Dogs from severe hoarding have to be rehabilitated before they can be re-homed with a family. According to a 2016The BARk article by Dr. Karen London :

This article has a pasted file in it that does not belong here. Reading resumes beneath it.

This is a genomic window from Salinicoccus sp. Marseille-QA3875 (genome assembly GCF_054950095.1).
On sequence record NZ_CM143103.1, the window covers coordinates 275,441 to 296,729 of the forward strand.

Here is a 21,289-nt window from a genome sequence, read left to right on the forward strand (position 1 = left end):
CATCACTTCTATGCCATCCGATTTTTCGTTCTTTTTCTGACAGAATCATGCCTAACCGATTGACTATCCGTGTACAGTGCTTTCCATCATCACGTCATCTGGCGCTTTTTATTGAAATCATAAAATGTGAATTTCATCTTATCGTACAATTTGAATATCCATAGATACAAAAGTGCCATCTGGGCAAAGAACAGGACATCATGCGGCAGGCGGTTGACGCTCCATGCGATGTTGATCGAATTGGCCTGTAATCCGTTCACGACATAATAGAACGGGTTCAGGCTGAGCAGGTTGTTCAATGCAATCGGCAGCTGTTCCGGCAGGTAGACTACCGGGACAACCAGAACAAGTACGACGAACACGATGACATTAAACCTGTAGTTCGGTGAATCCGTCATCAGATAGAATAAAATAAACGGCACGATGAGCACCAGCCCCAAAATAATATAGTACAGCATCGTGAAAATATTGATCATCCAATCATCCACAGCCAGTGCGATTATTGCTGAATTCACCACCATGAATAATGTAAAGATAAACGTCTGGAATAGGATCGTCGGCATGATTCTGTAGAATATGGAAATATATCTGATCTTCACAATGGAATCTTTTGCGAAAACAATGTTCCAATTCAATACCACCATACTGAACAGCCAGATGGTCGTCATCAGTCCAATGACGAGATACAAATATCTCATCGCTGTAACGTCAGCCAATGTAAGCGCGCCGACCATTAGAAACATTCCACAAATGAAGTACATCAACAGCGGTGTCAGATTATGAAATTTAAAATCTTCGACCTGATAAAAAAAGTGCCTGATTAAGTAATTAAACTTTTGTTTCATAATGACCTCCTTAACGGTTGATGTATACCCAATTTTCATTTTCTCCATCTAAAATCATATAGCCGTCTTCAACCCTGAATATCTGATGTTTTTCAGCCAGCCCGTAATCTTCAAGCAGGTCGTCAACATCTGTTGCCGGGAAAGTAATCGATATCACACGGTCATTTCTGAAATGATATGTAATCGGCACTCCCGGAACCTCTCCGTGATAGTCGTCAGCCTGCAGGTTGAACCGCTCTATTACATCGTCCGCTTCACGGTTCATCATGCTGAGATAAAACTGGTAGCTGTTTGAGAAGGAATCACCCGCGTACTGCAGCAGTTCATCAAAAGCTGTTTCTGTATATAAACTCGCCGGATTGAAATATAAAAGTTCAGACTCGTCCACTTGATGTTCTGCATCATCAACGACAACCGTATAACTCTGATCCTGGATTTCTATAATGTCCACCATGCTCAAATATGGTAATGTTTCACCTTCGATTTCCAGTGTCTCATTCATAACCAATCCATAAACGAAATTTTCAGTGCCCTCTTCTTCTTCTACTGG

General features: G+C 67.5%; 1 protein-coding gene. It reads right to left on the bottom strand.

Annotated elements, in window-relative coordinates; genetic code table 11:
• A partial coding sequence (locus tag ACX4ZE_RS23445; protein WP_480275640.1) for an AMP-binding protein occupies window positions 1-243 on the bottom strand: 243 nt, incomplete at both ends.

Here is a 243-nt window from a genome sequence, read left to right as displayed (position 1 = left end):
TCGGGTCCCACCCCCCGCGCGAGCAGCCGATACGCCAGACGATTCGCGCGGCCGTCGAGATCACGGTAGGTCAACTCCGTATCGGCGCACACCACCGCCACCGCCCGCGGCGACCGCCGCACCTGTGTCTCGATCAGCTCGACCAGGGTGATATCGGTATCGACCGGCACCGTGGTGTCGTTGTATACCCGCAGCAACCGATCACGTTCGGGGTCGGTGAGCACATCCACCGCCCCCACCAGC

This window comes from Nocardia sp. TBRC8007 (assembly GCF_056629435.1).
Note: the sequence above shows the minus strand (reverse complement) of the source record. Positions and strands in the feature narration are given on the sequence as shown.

I'm hoping we'll be able to nurse the sweetie back to health and happiness, teach them about walkies and leash, heel, sit and come, general house behavior and peewees rules, and find a good understanding furever family...This time a foster failure is not on the cards, I'm a setter Mama pure and simple, but I'm willing to lend a hand in times of need.Dogs from hoarding situations were more fearful and more sensitive to touch than the control dogs. They showed more behavior associated with attachment, attention-seeking and separation anxiety. They exhibited a greater frequency of urination and defecation when left alone, destructive chewing, submissive urination and repetitive behaviors.Dogs rescued from hoarding situations were less trainable and less aggressive. They were less likely than the control dogs to be overly excitable or energetic. They had a lower probability of being persistent barkers, of chasing small animals, or of exhibiting rivalry for resources with other dogs.